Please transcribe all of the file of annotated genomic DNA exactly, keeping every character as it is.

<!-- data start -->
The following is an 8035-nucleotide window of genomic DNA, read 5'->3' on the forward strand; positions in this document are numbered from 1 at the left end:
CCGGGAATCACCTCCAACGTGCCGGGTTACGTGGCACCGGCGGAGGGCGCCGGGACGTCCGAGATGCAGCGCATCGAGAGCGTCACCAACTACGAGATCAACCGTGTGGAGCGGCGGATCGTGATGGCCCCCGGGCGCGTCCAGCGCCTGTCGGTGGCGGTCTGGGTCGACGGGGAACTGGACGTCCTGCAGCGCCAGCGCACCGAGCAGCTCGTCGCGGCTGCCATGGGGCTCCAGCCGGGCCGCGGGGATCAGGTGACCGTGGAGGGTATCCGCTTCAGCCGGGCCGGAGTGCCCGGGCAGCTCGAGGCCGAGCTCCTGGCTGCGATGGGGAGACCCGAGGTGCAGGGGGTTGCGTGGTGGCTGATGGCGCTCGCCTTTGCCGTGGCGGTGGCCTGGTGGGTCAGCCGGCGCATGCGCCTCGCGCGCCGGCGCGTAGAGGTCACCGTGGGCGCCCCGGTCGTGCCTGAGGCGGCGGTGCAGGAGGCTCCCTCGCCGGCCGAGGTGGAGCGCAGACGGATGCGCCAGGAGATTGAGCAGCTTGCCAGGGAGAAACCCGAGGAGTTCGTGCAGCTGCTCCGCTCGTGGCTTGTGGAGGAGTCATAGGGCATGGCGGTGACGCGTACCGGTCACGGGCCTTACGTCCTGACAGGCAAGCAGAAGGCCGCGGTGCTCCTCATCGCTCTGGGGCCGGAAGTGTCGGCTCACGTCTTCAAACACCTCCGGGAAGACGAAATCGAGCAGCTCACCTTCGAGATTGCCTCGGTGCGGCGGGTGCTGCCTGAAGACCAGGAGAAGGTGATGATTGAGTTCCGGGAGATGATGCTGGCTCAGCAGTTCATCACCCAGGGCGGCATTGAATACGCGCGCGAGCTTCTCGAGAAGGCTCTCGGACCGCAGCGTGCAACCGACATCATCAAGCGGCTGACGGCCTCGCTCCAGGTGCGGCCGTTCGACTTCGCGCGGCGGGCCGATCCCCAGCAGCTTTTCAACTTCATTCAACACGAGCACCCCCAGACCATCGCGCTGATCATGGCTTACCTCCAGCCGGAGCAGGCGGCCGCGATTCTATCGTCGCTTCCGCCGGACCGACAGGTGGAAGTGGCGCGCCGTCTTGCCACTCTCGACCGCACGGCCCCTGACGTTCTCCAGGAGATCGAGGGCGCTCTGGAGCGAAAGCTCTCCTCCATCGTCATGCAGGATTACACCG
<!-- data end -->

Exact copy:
The following is an 8035-nucleotide window of genomic DNA, read 5'->3' on the forward strand; positions in this document are numbered from 1 at the left end:
CCGGGAATCACCTCCAACGTGCCGGGTTACGTGGCACCGGCGGAGGGCGCCGGGACGTCCGAGATGCAGCGCATCGAGAGCGTCACCAACTACGAGATCAACCGTGTGGAGCGGCGGATCGTGATGGCCCCCGGGCGCGTCCAGCGCCTGTCGGTGGCGGTCTGGGTCGACGGGGAACTGGACGTCCTGCAGCGCCAGCGCACCGAGCAGCTCGTCGCGGCTGCCATGGGGCTCCAGCCGGGCCGCGGGGATCAGGTGACCGTGGAGGGTATCCGCTTCAGCCGGGCCGGAGTGCCCGGGCAGCTCGAGGCCGAGCTCCTGGCTGCGATGGGGAGACCCGAGGTGCAGGGGGTTGCGTGGTGGCTGATGGCGCTCGCCTTTGCCGTGGCGGTGGCCTGGTGGGTCAGCCGGCGCATGCGCCTCGCGCGCCGGCGCGTAGAGGTCACCGTGGGCGCCCCGGTCGTGCCTGAGGCGGCGGTGCAGGAGGCTCCCTCGCCGGCCGAGGTGGAGCGCAGACGGATGCGCCAGGAGATTGAGCAGCTTGCCAGGGAGAAACCCGAGGAGTTCGTGCAGCTGCTCCGCTCGTGGCTTGTGGAGGAGTCATAGGGCATGGCGGTGACGCGTACCGGTCACGGGCCTTACGTCCTGACAGGCAAGCAGAAGGCCGCGGTGCTCCTCATCGCTCTGGGGCCGGAAGTGTCGGCTCACGTCTTCAAACACCTCCGGGAAGACGAAATCGAGCAGCTCACCTTCGAGATTGCCTCGGTGCGGCGGGTGCTGCCTGAAGACCAGGAGAAGGTGATGATTGAGTTCCGGGAGATGATGCTGGCTCAGCAGTTCATCACCCAGGGCGGCATTGAATACGCGCGCGAGCTTCTCGAGAAGGCTCTCGGACCGCAGCGTGCAACCGACATCATCAAGCGGCTGACGGCCTCGCTCCAGGTGCGGCCGTTCGACTTCGCGCGGCGGGCCGATCCCCAGCAGCTTTTCAACTTCATTCAACACGAGCACCCCCAGACCATCGCGCTGATCATGGCTTACCTCCAGCCGGAGCAGGCGGCCGCGATTCTATCGTCGCTTCCGCCGGACCGACAGGTGGAAGTGGCGCGCCGTCTTGCCACTCTCGACCGCACGGCCCCTGACGTTCTCCAGGAGATCGAGGGCGCTCTGGAGCGAAAGCTCTCCTCCATCGTCATGCAGGATTACACCG